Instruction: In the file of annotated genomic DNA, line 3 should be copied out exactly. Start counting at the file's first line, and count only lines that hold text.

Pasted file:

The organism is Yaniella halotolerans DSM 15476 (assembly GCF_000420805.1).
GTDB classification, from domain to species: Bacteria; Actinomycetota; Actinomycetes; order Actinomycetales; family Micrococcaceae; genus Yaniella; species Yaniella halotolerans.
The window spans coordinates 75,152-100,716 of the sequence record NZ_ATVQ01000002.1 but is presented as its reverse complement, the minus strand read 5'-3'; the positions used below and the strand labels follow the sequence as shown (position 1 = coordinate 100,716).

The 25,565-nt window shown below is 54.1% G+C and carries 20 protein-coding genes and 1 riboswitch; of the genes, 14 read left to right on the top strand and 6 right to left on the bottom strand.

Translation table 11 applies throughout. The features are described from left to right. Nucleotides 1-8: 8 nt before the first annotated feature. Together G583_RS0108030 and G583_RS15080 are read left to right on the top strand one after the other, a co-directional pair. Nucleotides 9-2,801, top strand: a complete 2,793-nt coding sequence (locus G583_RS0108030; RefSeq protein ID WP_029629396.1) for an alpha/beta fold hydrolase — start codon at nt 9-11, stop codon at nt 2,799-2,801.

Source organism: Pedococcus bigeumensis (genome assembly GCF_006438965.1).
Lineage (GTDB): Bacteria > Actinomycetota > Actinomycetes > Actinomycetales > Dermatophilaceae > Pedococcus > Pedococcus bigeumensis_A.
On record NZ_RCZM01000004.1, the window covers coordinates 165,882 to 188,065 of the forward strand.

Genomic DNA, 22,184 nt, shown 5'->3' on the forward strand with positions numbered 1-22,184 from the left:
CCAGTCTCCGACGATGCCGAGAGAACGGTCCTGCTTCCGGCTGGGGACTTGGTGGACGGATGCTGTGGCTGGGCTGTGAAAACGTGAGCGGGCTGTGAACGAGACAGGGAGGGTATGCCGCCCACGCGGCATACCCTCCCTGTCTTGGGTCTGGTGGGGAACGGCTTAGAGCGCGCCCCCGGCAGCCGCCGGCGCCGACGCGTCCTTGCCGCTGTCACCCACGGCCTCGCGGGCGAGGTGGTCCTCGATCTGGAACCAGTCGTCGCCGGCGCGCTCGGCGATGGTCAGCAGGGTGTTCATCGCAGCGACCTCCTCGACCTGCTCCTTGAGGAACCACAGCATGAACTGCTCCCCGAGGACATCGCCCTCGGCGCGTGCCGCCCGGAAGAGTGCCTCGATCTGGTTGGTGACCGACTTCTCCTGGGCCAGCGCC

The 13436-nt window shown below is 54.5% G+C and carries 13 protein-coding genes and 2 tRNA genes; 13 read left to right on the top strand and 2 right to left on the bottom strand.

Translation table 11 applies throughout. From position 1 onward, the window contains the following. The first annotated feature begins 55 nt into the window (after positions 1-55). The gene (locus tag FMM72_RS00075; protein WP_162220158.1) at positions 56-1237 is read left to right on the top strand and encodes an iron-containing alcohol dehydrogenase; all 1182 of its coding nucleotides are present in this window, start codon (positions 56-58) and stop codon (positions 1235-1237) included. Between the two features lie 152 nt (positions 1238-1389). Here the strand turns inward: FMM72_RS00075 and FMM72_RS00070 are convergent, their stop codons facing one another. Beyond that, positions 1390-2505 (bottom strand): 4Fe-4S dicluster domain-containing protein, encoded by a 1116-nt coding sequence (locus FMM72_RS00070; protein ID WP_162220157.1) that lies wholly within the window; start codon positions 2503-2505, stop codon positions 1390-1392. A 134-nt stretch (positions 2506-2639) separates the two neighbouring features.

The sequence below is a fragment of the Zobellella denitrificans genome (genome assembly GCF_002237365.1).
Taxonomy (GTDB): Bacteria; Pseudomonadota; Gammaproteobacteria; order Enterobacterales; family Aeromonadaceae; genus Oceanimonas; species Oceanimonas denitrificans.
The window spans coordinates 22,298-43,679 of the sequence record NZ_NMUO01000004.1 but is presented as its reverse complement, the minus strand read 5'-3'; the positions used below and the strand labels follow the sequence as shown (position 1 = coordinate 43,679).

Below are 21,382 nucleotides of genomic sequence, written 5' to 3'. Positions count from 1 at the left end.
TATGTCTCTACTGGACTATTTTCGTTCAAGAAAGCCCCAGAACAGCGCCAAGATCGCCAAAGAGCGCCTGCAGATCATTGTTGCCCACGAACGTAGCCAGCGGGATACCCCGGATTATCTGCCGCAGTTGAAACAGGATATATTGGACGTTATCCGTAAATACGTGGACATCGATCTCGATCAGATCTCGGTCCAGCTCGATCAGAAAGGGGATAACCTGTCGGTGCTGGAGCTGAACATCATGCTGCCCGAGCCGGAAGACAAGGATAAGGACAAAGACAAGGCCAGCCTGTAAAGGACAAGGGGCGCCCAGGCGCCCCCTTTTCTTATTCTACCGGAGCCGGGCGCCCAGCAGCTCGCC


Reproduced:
The window spans coordinates 75,152-100,716 of the sequence record NZ_ATVQ01000002.1 but is presented as its reverse complement, the minus strand read 5'-3'; the positions used below and the strand labels follow the sequence as shown (position 1 = coordinate 100,716).